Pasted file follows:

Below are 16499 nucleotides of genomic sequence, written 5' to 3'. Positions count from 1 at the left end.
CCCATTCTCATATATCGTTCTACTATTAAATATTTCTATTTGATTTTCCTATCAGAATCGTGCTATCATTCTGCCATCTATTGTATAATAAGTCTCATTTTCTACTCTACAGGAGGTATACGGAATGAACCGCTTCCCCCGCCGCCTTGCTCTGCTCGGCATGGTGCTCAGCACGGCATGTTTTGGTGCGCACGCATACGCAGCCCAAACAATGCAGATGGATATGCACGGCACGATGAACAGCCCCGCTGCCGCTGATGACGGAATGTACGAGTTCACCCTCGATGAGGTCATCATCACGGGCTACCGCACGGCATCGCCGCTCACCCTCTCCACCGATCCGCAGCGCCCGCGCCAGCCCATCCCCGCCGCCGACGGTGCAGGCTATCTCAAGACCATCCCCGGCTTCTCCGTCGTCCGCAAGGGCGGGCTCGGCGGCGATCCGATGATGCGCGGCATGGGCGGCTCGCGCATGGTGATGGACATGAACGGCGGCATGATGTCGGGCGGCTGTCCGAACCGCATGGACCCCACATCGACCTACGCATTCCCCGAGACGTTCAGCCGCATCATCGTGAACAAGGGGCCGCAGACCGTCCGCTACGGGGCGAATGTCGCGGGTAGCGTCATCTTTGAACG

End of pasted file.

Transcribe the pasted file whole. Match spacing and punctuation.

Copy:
Below are 16499 nucleotides of genomic sequence, written 5' to 3'. Positions count from 1 at the left end.
CCCATTCTCATATATCGTTCTACTATTAAATATTTCTATTTGATTTTCCTATCAGAATCGTGCTATCATTCTGCCATCTATTGTATAATAAGTCTCATTTTCTACTCTACAGGAGGTATACGGAATGAACCGCTTCCCCCGCCGCCTTGCTCTGCTCGGCATGGTGCTCAGCACGGCATGTTTTGGTGCGCACGCATACGCAGCCCAAACAATGCAGATGGATATGCACGGCACGATGAACAGCCCCGCTGCCGCTGATGACGGAATGTACGAGTTCACCCTCGATGAGGTCATCATCACGGGCTACCGCACGGCATCGCCGCTCACCCTCTCCACCGATCCGCAGCGCCCGCGCCAGCCCATCCCCGCCGCCGACGGTGCAGGCTATCTCAAGACCATCCCCGGCTTCTCCGTCGTCCGCAAGGGCGGGCTCGGCGGCGATCCGATGATGCGCGGCATGGGCGGCTCGCGCATGGTGATGGACATGAACGGCGGCATGATGTCGGGCGGCTGTCCGAACCGCATGGACCCCACATCGACCTACGCATTCCCCGAGACGTTCAGCCGCATCATCGTGAACAAGGGGCCGCAGACCGTCCGCTACGGGGCGAATGTCGCGGGTAGCGTCATCTTTGAACG